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Conceptions of Giftedness and Gifted Students  

Tracy L. Cross and Jennifer Riedl Cross

Giftedness, the ability or potential to achieve at an exceptional (i.e., superior) level, is a social construction. The concept has undergone many shifts over the years, in response to societal values and trends. Educational researchers should know about the varied conceptions of giftedness, the definitions that have been used to identify students, and the implications of these for providing an appropriate and equitable education. The predominant conceptualization of giftedness has long been through an IQ-based model, initiated by the early work of Terman and Hollingworth, whose research focused on students who achieved the highest scores on standardized IQ tests. As more comprehensive models that include more relevant factors, in particular, intrapersonal and environment variables, have emerged, educational practice has been slow to respond. The problem of underrepresentation of students from diverse populations (e.g., African American, low-income, etc.) in gifted education services stems from the adoption of conceptions of giftedness that identify well-resourced and demographically advantaged students. Newer conceptions of giftedness acknowledge the developmental nature of giftedness. The talent development paradigm assumes that giftedness manifests as potential in young students and achievement in older students. Taking this approach requires schools to offer ample opportunity for exploration to students, who can show their potential and interest when exposed to various talent domains. Opportunities to practice and hone the skills of a domain are necessary for achievement to be expressed. One talent development model proposes that the objective of gifted education should be to produce eminence among those who participate. The challenge to schools is to create a versatile and effective conception of giftedness that can provide the services and opportunities that make it possible for all students to reach their potential, including those who can achieve at the highest level. The conception of giftedness that is adopted will determine how effectively they will meet this challenge.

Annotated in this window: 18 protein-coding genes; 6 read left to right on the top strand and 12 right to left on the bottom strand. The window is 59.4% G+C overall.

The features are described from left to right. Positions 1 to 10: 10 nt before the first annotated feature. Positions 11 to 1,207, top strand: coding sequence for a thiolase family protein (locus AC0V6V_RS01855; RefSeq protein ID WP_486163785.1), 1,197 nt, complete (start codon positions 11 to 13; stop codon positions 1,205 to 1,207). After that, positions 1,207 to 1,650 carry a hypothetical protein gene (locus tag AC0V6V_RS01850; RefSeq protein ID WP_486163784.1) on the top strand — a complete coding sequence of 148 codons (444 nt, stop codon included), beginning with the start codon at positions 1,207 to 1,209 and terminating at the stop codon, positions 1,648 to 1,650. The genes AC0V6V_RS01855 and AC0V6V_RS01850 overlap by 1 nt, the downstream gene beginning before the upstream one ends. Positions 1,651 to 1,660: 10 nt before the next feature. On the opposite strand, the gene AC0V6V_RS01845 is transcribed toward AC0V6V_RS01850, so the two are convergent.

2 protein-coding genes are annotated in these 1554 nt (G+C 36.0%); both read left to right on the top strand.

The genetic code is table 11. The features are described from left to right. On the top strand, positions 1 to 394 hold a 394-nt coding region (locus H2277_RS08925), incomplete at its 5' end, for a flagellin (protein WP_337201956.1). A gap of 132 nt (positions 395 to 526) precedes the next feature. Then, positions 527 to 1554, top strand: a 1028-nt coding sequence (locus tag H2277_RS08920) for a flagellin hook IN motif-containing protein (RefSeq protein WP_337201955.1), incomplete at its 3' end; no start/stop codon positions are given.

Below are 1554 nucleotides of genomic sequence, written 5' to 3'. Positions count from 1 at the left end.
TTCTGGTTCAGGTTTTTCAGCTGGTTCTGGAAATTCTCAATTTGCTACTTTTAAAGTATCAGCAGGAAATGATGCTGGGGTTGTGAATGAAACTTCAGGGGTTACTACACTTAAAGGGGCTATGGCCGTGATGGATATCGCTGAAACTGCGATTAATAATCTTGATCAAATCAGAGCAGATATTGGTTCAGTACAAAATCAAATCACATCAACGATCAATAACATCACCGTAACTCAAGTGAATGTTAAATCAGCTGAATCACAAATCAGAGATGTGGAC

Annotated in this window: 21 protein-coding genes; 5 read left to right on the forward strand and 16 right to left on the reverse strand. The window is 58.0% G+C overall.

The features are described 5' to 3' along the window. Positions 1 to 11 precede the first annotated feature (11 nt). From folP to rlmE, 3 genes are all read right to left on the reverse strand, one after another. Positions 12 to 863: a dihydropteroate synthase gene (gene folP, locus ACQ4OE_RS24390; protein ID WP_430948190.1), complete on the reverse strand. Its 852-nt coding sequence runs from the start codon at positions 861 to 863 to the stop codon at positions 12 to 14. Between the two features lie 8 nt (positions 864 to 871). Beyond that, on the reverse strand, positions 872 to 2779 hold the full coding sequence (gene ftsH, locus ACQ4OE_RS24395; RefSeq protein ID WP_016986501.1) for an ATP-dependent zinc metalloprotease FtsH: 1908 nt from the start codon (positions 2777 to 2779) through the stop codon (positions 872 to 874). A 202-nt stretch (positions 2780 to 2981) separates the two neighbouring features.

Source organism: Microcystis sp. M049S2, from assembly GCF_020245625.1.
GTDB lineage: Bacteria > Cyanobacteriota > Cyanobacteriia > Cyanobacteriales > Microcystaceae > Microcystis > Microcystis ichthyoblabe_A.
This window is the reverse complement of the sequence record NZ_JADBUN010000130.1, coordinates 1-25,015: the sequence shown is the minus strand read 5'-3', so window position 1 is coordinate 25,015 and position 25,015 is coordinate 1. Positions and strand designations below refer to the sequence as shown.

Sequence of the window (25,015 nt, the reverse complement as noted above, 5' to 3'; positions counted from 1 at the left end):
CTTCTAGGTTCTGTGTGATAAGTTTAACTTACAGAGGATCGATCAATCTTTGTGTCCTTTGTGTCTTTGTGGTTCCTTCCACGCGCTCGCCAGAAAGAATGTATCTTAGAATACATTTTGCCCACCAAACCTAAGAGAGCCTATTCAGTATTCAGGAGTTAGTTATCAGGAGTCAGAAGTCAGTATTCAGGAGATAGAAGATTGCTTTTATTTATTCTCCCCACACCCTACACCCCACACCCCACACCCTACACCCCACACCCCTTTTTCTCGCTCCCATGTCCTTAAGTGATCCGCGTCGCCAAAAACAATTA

Article

Gifted Girls and Women  

Barbara A. Kerr and Robyn N. Malmsten